EU adopts new sanctions against Russia

The European Union is expected to join the United States in imposing new sanctions against Russia as horrifying reports of potential war crimes emerge in Ukraine. But critics, including some EU members, are calling the measures inadequate.

The new EU sanctions – the fifth round by the bloc since Russia’s invasion of Ukraine – are expected to target Russian coal, shipping and banking sectors, including Sverbank, Russia’s biggest lender, which it says will affect its operations insignificantly. Will happen.

In a video address to the Irish parliament, Ukrainian President Volodymyr Zelensky called the EU indecisive for not adopting stronger measures to curb Russian energy imports.

There are also growing calls for tighter energy restrictions within the EU, including from the Baltic states – which ended Russian natural gas imports on 1 April – and the bloc’s executive arm. It also includes European Council President Charles Michel, who addressed the European Parliament on Wednesday.

“Ladies and gentlemen,” he said, “I think measures on oil and even gas will be needed sooner or later.”

The same message was sent from EU foreign policy chief Josep Borrell, who said the EU had paid Russian President Vladimir Putin more than $35 billion for energy imports since the war began, while The European Union had only shipped $1 billion worth of weapons and armaments. Ukraine.

The 27-member bloc has pledged to cut its Russian gas imports by two-thirds by the end of the year and completely eliminate energy imports from Moscow this decade. But countries such as Germany, which is heavily dependent on Russian oil and gas, are concerned about the economic impact of an immediate and total energy embargo.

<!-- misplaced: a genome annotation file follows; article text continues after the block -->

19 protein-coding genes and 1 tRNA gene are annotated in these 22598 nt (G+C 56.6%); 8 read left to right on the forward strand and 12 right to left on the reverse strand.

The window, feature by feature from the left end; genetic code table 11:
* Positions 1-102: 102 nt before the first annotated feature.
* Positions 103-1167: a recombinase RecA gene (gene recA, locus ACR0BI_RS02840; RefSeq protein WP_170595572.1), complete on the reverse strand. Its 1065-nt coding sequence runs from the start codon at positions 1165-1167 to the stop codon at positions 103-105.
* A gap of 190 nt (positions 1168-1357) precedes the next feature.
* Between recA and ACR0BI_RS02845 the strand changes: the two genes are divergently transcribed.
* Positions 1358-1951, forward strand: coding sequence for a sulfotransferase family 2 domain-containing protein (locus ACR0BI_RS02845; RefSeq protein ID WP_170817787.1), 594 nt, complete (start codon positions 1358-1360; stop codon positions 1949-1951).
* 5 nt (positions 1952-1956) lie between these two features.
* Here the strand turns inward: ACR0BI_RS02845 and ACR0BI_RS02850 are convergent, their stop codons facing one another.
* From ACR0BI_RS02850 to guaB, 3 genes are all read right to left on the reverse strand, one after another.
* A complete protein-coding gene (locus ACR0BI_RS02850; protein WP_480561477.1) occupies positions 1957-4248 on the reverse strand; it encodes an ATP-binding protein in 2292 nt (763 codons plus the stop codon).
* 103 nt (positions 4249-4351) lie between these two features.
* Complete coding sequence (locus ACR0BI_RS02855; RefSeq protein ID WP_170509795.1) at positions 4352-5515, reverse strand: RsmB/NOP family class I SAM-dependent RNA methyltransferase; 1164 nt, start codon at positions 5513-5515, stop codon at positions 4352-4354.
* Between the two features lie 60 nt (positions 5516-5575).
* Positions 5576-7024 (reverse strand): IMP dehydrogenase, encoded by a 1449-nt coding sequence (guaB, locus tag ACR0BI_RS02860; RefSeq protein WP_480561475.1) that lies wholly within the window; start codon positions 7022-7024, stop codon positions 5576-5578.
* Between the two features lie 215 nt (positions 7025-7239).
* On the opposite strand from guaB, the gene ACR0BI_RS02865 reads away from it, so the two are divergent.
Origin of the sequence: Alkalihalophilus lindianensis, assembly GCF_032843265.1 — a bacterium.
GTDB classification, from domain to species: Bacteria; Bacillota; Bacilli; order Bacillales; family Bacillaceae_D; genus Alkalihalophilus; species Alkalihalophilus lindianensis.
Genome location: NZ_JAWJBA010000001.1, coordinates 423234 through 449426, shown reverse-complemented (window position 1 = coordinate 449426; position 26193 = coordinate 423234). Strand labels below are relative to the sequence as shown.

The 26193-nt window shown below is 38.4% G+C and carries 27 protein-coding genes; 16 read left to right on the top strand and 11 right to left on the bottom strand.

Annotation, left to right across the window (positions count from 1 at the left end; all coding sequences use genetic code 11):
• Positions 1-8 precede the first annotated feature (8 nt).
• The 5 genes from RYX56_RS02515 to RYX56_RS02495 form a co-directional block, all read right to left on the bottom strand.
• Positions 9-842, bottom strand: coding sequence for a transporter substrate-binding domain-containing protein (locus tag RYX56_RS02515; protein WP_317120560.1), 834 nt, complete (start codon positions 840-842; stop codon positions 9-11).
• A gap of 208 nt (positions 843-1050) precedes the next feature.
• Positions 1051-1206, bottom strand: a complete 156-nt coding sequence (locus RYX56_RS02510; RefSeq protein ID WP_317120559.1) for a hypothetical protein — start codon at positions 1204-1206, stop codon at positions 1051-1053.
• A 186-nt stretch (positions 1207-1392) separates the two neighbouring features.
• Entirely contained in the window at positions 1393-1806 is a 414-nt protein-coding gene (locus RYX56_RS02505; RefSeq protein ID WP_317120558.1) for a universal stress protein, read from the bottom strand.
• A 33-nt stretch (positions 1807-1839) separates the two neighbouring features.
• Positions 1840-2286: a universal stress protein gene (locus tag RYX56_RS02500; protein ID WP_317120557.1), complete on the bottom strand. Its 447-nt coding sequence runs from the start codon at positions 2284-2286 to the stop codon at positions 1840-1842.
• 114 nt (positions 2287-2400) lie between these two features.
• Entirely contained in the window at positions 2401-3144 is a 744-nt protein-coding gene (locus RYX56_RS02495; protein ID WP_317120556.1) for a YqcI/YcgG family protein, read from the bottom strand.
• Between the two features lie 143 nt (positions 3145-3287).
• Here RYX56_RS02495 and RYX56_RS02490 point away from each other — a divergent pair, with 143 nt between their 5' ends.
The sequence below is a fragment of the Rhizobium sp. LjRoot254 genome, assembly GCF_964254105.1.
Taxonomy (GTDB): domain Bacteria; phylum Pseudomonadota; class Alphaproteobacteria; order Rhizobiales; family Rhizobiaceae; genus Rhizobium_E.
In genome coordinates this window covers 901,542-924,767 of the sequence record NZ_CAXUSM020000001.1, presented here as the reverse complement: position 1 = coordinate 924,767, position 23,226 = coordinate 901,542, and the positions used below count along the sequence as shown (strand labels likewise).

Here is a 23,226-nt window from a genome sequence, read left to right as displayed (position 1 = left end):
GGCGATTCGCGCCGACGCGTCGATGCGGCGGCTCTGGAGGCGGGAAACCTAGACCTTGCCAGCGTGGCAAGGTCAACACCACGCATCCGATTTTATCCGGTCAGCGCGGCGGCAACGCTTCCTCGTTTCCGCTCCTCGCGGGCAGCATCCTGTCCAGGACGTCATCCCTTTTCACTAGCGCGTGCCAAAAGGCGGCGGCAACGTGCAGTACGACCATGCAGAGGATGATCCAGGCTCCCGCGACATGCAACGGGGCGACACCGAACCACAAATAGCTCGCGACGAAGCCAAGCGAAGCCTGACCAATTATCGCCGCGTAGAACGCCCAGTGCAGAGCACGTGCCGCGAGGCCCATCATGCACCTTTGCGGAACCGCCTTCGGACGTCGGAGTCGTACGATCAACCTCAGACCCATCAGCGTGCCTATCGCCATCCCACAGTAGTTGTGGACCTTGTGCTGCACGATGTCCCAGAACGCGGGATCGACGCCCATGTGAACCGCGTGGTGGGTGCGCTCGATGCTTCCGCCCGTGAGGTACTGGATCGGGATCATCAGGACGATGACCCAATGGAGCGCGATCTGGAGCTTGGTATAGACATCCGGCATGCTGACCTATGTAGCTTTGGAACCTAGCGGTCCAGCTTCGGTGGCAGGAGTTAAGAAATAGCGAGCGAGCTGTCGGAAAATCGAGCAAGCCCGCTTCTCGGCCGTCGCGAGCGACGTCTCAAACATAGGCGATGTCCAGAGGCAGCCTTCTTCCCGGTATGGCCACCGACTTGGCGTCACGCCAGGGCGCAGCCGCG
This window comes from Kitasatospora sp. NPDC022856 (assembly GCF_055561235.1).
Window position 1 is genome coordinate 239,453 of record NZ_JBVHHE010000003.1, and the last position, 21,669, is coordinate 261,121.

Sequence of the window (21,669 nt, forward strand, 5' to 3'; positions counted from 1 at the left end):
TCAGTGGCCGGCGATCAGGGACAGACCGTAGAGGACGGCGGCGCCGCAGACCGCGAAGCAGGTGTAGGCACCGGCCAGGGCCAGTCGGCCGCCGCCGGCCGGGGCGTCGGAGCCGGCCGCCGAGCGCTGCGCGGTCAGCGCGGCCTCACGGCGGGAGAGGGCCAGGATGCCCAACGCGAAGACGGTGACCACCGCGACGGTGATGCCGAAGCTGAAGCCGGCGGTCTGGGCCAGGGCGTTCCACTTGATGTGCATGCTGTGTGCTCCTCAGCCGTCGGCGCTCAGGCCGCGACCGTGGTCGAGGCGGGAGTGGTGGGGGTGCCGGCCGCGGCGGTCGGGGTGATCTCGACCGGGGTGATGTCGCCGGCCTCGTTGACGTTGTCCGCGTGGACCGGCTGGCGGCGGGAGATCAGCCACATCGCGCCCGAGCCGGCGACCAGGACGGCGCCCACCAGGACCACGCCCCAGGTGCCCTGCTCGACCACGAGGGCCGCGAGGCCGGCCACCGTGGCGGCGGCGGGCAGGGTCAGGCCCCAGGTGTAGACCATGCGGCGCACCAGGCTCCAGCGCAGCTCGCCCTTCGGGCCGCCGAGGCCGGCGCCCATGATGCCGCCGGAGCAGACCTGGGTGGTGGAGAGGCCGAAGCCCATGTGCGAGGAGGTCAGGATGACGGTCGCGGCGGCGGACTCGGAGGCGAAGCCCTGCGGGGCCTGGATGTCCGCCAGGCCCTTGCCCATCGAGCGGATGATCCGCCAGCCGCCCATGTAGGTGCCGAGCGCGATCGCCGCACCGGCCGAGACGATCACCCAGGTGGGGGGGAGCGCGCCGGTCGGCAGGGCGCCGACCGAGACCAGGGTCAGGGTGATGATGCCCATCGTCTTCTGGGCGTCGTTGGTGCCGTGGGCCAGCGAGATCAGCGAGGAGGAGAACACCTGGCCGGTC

Hungarian leader Viktor Orban, who won another term in office on Sunday and has forged close ties with Russia, is also pushing against tougher sanctions.

FILE - A resident searches for belongings in an apartment building destroyed during fighting between Ukrainian and Russian forces on April 5, 2022 in Borodyanka, Ukraine.

FILE – A resident searches for belongings in an apartment building destroyed during fighting between Ukrainian and Russian forces on April 5, 2022 in Borodyanka, Ukraine.

Still, horrifying reports of possible Russian war crimes in Ukraine are hardening the European mentality. This week, more EU countries expelled dozens of Russian officials from their soil. Some member states are also sending their diplomats back to Ukraine, who had left after the Russian invasion six weeks ago.

On Tuesday, French prosecutors opened three investigations into alleged war crimes for activities they said were carried out against French citizens in Ukraine.

Interviewed by French radio, French President Emmanuel Macron, who currently presides over the European Union, said there are clear indications that war crimes were committed in Ukraine, possibly by Russia’s military. He said there should be international justice and criminals should be held accountable.

Nevertheless, Macron has maintained an open dialogue with Russian President Vladimir Putin to try to find a diplomatic solution to the conflict. It has been criticized by EU member Poland, which compares Putin to Hitler.

This article is republished from – Voa News – Read the – original article.

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